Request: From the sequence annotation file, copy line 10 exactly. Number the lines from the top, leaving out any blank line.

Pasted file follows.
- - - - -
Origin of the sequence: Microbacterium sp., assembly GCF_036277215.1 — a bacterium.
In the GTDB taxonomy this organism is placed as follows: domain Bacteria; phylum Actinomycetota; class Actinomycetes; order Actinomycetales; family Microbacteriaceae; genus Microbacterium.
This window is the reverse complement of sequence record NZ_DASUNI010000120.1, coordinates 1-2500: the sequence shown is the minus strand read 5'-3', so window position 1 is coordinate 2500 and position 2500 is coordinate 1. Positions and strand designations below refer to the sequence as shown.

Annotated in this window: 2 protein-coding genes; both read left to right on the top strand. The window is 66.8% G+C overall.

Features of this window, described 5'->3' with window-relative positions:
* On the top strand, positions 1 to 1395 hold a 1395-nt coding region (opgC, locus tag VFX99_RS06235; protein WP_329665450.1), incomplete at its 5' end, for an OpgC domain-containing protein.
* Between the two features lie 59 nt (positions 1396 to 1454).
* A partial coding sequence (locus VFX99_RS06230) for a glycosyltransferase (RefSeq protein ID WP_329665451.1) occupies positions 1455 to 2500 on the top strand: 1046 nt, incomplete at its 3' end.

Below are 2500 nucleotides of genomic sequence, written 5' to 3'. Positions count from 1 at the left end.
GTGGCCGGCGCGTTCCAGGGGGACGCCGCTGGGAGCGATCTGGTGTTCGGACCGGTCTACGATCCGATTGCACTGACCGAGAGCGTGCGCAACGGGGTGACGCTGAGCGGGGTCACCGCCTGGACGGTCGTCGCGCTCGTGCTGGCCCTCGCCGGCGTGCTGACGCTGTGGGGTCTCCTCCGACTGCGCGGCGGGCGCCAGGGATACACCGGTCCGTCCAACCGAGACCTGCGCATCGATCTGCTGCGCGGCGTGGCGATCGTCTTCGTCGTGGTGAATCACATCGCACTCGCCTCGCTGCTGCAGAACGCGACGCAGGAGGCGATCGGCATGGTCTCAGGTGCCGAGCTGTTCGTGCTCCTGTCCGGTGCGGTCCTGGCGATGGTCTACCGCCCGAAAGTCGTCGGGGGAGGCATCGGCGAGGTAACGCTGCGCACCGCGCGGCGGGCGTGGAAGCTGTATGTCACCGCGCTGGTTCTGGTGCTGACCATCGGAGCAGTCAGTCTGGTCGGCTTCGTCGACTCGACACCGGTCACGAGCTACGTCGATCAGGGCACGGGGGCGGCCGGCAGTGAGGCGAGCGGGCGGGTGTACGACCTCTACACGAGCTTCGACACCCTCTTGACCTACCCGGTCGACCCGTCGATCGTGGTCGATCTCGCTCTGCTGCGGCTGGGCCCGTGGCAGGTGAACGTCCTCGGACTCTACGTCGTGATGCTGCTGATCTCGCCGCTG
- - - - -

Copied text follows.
GTGGCCGGCGCGTTCCAGGGGGACGCCGCTGGGAGCGATCTGGTGTTCGGACCGGTCTACGATCCGATTGCACTGACCGAGAGCGTGCGCAACGGGGTGACGCTGAGCGGGGTCACCGCCTGGACGGTCGTCGCGCTCGTGCTGGCCCTCGCCGGCGTGCTGACGCTGTGGGGTCTCCTCCGACTGCGCGGCGGGCGCCAGGGATACACCGGTCCGTCCAACCGAGACCTGCGCATCGATCTGCTGCGCGGCGTGGCGATCGTCTTCGTCGTGGTGAATCACATCGCACTCGCCTCGCTGCTGCAGAACGCGACGCAGGAGGCGATCGGCATGGTCTCAGGTGCCGAGCTGTTCGTGCTCCTGTCCGGTGCGGTCCTGGCGATGGTCTACCGCCCGAAAGTCGTCGGGGGAGGCATCGGCGAGGTAACGCTGCGCACCGCGCGGCGGGCGTGGAAGCTGTATGTCACCGCGCTGGTTCTGGTGCTGACCATCGGAGCAGTCAGTCTGGTCGGCTTCGTCGACTCGACACCGGTCACGAGCTACGTCGATCAGGGCACGGGGGCGGCCGGCAGTGAGGCGAGCGGGCGGGTGTACGACCTCTACACGAGCTTCGACACCCTCTTGACCTACCCGGTCGACCCGTCGATCGTGGTCGATCTCGCTCTGCTGCGGCTGGGCCCGTGGCAGGTGAACGTCCTCGGACTCTACGTCGTGATGCTGCTGATCTCGCCGCTG